While Granville said he has nothing against the business owners themselves, it seems this establishment, a drive-thru coffee shop that has employees wear bikinis, leaves a bitter taste in his mouth -- with nothing to do with coffee.
“I HATE THIS. HATE IT,” Granville wrote in the post. “I hate that I'm currently teaching my students about Seneca Falls, about the fight for voting, and about a million other battles won by brave women to be treated as more than objects, and yet this is where America still stands.”
When people start making meme's about you, you know you've arrived. ;)— Kolby Granville (@kolbyg) November 11, 2015
Granville said he feels that these kinds of establishments cater to an industry that values women solely as objects of desire, a trend he hoped was in decline.
“When a store like this opens, it angers me because it tells me that (this trend) is not diminishing, but it’s an expanding industry,” he said.
Granville said he does not feel the women who work at Bikini Beans should be ashamed or stop working there, but he feels that this establishment and others like it sends the message to young girls that their physical appearance is their highest worth.
“If a girl goes by and sees yet another example of this and says, ‘Wow, so I’m worth $15 an hour as a person but $20 an hour as an object,’ they’ll do what any person of ration will do,” he said. “They’ll go to the utility.”
Owners Regina and Ben Lyles disagree. They said they feel their business empowers women and they would not be at all disappointed if their own young daughter worked there one day.
“This is where true women's empowerment is!” Regina Lyles wrote in an email. “I would encourage her to embrace all her options, earn a competitive salary, educate herself or stand behind a company or family business, she could be proud of.”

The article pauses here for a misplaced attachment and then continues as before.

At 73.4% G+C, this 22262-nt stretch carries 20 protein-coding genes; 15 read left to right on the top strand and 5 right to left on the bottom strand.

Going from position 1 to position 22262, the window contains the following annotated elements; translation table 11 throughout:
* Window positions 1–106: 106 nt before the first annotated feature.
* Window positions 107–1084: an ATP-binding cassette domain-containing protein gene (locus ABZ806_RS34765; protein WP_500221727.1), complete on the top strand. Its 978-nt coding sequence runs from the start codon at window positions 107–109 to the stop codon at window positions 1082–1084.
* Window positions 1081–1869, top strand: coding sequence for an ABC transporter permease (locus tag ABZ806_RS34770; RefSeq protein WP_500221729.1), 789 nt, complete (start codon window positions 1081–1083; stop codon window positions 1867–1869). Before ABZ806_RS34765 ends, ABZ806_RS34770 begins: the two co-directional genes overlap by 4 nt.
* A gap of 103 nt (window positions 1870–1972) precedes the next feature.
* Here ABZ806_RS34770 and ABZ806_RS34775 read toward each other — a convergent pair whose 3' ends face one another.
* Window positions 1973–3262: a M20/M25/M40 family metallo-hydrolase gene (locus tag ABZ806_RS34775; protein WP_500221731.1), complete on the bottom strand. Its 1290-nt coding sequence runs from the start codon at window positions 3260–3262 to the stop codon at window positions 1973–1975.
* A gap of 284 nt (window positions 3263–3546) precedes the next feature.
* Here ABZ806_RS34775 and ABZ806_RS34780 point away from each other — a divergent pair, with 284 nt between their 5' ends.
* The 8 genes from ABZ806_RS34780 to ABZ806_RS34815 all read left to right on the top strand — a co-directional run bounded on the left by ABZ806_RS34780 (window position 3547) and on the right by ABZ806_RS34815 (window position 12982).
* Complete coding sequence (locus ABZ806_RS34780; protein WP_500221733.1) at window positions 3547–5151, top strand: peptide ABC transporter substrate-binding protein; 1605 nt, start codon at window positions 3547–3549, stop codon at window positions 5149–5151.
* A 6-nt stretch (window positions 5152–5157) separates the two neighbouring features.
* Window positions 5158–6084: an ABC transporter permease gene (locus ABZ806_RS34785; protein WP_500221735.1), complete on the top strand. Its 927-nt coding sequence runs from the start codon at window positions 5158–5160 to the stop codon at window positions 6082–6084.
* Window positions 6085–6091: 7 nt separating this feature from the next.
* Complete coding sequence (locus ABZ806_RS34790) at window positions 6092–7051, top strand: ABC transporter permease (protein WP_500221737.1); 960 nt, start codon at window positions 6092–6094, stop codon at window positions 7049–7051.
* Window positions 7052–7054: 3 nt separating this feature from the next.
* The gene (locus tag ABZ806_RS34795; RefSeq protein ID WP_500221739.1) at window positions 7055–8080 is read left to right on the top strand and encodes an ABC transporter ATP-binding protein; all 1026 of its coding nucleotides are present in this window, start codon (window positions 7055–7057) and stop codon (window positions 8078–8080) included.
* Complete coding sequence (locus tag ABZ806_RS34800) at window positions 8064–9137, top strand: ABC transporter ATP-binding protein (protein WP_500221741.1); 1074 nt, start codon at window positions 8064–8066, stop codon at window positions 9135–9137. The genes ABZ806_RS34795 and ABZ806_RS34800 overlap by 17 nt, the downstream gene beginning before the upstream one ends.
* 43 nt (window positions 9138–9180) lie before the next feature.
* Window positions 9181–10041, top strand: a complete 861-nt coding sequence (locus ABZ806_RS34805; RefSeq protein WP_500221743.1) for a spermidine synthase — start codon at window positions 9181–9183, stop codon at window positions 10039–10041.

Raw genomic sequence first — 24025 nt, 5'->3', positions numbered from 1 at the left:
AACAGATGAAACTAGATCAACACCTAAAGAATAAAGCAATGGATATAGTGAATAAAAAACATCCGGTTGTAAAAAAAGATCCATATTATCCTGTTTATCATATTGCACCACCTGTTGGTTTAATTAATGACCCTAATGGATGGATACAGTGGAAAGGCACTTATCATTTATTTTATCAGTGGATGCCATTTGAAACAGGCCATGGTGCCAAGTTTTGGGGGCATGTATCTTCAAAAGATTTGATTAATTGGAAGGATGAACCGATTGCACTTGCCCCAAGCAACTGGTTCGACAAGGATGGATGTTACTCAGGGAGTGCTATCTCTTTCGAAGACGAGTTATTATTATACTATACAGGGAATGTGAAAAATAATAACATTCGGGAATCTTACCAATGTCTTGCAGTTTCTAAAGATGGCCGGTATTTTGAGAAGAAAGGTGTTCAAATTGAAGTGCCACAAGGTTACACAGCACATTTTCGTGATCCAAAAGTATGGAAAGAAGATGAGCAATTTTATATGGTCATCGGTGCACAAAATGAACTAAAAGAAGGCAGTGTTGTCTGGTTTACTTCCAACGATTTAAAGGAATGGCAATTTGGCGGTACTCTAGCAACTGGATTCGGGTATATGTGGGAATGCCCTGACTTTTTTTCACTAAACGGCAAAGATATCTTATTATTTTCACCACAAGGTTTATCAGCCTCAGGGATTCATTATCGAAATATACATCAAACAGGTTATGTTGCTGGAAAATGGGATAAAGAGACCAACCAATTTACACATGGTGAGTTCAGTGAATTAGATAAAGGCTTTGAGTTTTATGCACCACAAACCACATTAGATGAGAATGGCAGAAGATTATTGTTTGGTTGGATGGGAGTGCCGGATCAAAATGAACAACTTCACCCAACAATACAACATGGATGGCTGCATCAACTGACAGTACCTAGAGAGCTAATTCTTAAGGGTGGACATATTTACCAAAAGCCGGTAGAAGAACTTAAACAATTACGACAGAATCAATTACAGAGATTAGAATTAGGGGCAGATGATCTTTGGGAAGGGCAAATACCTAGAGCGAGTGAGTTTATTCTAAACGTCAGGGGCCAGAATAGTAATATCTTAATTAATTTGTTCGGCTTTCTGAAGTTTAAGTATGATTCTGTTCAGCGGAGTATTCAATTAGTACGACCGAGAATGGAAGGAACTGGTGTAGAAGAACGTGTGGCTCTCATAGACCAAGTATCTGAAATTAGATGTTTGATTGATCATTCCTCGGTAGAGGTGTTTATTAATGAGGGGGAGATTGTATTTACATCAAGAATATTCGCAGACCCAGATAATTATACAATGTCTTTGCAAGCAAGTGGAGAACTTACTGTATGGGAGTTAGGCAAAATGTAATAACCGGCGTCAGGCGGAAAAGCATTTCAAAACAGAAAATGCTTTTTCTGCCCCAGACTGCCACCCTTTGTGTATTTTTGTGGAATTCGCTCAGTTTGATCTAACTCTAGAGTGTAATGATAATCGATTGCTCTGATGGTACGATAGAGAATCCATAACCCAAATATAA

Regina Lyles wrote that Bikini Beans empowers women because of the confidence it takes to wear a bikini, flaws and all, and it presents them with a unique and fun working environment that they have the right to choose if they want to.
Lyles wrote that she feels it was inappropriate and unfortunate that Council Member Granville chose to publicly attack a small independent business that they feel will benefit the economy and provide jobs for women.
“We’re not selling sex, we’re selling coffee,” she wrote. “The bikinis/concept gets customers through the door, but if you don't provide an excellent product and outstanding customer service, no matter what the women wear, customers won't return.”
Other local coffee shops had mixed reactions to their prospective neighbor.
ASU physics senior and barista at Royal Coffee Bar Josef Rinderer said while he believes Bikini Beans objectifies women, he also does not care for the idea of a drive-thru coffee shop.
“I never go to drive-thru coffee shops,” he said. “Usually, I take coffee just to sit and enjoy, not just the coffee but the moment itself. I feel like coffee here in the U.S. is too much about getting your drink in a rush and running out the door.”
Cartel Coffee Lab barista Megan Sowersby said she takes no personal issue with Bikini Beans or its business model, though she cannot speak for Cartel as a whole.
“Coffee is coffee,” she said. “It really doesn’t matter to me. I feel like all coffee shops have their own special thing that they do.”
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